7: Sharpshooter & Tautology

Informal Fallacies

Key Terms

Modus Ponens
Modus Tollens
Disjunctive Syllogism
Reduction Fallacy
Post Hoc Ergo Propter Hoc
Texas Sharpshooter Fallacy
Tautology

  • Not logical
  • Pseudo-reasoning (false reasoning)
  • Unsound arguments

Fallacies of Cause

  • Deny, confuse, or falsify the cause related to an argument
  • Four types:
    • Reduction fallacy
    • Post hoc ergo propter hoc
    • Texas Sharpshooter fallacy
    • Tautology


Texas Sharpshooter Fallacy

  • Based on a joke about a Texan firing random shots into the side of a barn, then circling the best cluster of holes with a piece of chalk and declaring himself a "sharpshooter," as if he'd been aiming for that particular circle all along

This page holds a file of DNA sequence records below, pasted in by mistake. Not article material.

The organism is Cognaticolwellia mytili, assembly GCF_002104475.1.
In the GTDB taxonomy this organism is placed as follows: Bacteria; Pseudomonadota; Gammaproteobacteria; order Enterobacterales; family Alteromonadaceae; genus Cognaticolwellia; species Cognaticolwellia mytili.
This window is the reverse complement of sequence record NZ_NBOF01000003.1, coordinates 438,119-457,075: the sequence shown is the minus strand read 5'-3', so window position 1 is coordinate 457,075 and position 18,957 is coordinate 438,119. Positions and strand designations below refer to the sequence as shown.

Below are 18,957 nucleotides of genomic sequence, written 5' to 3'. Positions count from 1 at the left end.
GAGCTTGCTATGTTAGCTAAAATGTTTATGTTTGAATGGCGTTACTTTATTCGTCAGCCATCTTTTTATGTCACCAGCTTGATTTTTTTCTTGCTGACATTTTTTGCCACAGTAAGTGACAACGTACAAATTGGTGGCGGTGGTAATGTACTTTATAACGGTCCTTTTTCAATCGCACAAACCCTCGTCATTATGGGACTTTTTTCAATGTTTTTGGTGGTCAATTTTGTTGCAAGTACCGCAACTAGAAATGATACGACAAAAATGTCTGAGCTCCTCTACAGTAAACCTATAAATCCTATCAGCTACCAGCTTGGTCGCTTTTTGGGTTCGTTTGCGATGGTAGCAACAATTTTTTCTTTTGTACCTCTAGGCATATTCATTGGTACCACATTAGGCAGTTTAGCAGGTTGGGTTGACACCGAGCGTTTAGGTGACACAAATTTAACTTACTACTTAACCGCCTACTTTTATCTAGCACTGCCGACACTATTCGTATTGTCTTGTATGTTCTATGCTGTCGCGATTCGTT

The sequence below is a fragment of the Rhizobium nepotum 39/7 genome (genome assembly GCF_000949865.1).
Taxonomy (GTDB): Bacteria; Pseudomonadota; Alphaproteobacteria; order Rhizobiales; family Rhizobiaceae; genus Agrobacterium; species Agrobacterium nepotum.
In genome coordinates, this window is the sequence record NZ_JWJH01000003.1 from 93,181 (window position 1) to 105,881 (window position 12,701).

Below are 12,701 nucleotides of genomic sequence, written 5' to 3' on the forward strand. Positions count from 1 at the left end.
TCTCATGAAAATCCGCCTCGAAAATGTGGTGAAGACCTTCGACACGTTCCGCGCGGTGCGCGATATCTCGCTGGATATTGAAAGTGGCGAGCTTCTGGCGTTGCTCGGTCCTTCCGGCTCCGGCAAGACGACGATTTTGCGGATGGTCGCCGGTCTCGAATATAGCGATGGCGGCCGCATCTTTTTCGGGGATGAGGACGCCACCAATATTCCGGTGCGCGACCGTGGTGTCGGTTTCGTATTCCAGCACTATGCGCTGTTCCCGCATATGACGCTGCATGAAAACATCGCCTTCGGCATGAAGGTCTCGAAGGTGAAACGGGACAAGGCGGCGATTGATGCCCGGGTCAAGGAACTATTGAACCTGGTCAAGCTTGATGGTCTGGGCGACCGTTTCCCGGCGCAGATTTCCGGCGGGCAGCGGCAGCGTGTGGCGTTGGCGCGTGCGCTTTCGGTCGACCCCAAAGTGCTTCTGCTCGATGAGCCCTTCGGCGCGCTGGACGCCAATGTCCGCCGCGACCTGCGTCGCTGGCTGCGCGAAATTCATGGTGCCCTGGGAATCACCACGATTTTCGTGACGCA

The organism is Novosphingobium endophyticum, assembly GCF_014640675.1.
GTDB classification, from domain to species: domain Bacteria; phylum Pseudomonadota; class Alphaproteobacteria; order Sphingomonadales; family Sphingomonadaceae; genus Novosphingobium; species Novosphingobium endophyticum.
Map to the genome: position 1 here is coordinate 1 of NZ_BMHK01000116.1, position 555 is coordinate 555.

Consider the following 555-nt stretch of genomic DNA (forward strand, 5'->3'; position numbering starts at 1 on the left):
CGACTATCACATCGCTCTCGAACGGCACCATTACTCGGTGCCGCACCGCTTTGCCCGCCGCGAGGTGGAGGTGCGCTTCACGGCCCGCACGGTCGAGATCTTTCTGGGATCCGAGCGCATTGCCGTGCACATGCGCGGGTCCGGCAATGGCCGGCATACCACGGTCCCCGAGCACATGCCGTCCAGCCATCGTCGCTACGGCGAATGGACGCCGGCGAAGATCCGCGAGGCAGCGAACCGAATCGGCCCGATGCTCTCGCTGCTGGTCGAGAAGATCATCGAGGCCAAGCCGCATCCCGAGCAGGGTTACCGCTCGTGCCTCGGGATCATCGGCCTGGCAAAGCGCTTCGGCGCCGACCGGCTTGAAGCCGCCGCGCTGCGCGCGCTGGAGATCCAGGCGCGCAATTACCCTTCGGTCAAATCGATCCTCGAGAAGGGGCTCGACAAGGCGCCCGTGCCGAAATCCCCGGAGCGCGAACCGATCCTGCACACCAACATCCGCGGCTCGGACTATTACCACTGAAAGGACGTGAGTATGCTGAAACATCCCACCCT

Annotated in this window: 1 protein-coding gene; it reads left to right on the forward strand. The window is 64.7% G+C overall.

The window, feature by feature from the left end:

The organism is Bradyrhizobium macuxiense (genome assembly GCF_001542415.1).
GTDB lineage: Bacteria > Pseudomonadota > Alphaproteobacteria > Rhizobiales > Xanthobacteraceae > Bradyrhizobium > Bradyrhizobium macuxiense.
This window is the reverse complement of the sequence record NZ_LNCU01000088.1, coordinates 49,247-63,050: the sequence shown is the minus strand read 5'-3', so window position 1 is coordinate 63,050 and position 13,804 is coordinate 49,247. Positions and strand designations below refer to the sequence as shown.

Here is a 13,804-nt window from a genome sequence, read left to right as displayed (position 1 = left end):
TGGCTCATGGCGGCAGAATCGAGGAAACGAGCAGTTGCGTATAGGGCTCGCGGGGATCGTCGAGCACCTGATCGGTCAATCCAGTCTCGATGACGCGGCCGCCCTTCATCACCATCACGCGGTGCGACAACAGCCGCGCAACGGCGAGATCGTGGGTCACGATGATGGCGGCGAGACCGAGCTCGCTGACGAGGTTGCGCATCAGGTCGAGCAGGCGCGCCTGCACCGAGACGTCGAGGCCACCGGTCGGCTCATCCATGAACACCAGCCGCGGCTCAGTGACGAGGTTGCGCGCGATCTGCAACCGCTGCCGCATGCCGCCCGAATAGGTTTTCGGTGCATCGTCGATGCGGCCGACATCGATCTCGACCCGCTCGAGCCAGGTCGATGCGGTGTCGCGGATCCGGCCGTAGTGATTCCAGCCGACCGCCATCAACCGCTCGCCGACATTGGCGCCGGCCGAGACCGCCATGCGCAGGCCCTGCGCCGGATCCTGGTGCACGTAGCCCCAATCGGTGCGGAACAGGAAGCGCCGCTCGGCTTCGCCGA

• Pattern found among pieces of information with no causal relationship

Example

  • Look! I counted every other third letter on this page, then I erased every fifth vowel and it spells out JFK Shot! It must be a prophesy!


Tautology

  • Statement claimed to be true by saying the same thing twice.

Example

  • "A free gift"
  • Our politician will win because he is the better candidate.
  • I like the Dallas Cowboys because they're my favorite team.


Problems with these fallacies

  • Conclusions drawn from insufficient information
  • The Texas Sharpshooter Fallacy assumes causation when in fact there may be no connection
  • The Tautology fails to provide any type of support for the argument